Things Not Thurl

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Not Thurl

Here are some other bass singers and actors often mistakenly credited as Thurl.

Jesse Delos Jewkes
Jesse Jewkes or Delos, as he was sometimes known, was probably the man whose work was most often mistakenly credited to Thurl. From the late 1930s through the 1970s, almost every major bass singing role in Hollywood went to either Thurl or Delos. The two often worked together as part of a studio chorus. In the Danny Kaye film The Five Pennies, they appeared on-screen together. See Thurl in Films for more about The Five Pennies. Delos can be heard in The Wizard of Oz and appeared in all of the Janette MacDonald-Nelson Eddy musicals.

Delos also appeared in The Music Man and though some sources list Thurl as well, he was not in the film. It is likely that someone heard a deep voice and assumed it must be Thurl. Unfortunately, these kind of errors are easy to find on the Internet and, although not intentional, spread incorrect information even on unusually reliable web sites.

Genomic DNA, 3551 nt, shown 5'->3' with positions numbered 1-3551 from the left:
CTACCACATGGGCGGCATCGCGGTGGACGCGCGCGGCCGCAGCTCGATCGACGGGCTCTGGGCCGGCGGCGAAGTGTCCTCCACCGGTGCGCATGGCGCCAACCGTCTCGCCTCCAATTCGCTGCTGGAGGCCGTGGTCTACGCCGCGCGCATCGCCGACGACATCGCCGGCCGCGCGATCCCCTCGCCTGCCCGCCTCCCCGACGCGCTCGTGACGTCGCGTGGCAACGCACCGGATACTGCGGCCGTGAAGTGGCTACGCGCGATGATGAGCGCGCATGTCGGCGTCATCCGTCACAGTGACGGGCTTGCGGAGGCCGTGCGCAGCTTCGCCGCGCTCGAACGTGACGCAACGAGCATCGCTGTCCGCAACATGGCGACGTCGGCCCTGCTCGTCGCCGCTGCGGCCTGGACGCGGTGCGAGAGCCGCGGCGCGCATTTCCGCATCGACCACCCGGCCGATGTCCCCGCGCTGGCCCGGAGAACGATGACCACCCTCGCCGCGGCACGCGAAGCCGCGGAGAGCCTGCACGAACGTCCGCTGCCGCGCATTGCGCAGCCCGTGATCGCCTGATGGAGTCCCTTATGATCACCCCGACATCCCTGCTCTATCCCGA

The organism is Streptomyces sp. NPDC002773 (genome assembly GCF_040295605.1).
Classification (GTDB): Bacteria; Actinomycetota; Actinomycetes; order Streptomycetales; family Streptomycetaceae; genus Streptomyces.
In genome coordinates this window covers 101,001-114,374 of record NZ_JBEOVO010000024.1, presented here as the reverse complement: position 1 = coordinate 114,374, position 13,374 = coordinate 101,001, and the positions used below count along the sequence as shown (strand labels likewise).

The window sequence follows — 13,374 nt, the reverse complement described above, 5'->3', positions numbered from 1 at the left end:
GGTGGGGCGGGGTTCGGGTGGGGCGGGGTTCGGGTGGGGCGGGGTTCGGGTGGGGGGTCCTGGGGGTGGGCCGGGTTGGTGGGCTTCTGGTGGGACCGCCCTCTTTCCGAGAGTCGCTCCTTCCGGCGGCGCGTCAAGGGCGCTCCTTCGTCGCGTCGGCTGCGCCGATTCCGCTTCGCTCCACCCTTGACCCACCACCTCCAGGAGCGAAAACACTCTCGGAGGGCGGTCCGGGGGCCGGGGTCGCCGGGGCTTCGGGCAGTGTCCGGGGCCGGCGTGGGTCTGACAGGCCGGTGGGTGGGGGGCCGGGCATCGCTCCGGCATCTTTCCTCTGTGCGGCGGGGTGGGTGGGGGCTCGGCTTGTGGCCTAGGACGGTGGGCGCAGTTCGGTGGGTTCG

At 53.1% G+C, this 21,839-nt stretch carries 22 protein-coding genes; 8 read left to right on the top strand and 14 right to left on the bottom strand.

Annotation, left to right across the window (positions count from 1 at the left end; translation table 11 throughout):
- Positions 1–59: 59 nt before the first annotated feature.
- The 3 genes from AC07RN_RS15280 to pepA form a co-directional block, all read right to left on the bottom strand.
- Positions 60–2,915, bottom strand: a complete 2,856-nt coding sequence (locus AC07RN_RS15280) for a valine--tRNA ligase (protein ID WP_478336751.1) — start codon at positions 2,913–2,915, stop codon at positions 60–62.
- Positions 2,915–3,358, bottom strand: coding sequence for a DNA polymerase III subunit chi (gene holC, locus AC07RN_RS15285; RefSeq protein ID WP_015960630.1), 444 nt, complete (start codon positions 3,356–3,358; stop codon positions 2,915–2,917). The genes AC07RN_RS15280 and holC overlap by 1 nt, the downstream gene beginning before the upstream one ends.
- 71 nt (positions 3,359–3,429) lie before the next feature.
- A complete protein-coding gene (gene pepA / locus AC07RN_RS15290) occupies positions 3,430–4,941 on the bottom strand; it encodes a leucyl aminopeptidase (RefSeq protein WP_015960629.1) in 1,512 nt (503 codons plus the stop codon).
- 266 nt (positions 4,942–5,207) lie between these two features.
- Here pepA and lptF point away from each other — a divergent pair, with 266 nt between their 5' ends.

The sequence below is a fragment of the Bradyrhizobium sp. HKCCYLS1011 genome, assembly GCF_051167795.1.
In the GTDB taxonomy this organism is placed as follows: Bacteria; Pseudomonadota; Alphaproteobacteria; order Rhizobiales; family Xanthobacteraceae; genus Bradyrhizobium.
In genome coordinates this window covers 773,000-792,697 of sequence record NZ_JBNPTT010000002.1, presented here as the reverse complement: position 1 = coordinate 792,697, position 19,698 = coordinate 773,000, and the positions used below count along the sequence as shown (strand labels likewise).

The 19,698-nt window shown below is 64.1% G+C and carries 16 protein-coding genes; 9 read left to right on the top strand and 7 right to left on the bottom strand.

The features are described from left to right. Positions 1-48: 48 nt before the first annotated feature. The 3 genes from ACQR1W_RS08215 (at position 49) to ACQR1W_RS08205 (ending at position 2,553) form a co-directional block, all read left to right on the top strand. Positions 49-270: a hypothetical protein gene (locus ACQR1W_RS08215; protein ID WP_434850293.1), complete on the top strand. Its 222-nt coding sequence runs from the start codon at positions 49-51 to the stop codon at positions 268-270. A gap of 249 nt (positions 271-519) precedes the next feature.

Ted Cassidy
Ted Cassidy is most famous for portraying Lurch on the 1960s television show The Addams Family.

Len Dresslar
Len Dresslar provided the voice for the Jolly Green Giant for many years. In addition he sang on many commercial jingles and as part of the jazz vocal group Singers Unlimited.

Larry Hooper
Larry Hooper was best-known as the bass singer on The Lawrence Welk Show. When the Mellomen appeared on the show in December 1956, Larry joined then to sing "Jingle Polka" (1:24). Listen closely as Thurl and Larry alternate singing the first verse of the song. 

George Sanders
Thurl is often mistakenly credited as providing the singing voice for Shere Khan in the Disney animated film The Jungle Book. While Thurl did work on the sound track, most notably on the song "Colonel Hathi's March", he did not sing the final line of the song "That's What Friends Are For" as many claim. George Sanders was actually a talented singer and recorded and album called The George Sanders Touch: Songs for the Lovely Lady. It is his voice at the end of the song sung by the vulture quartet.

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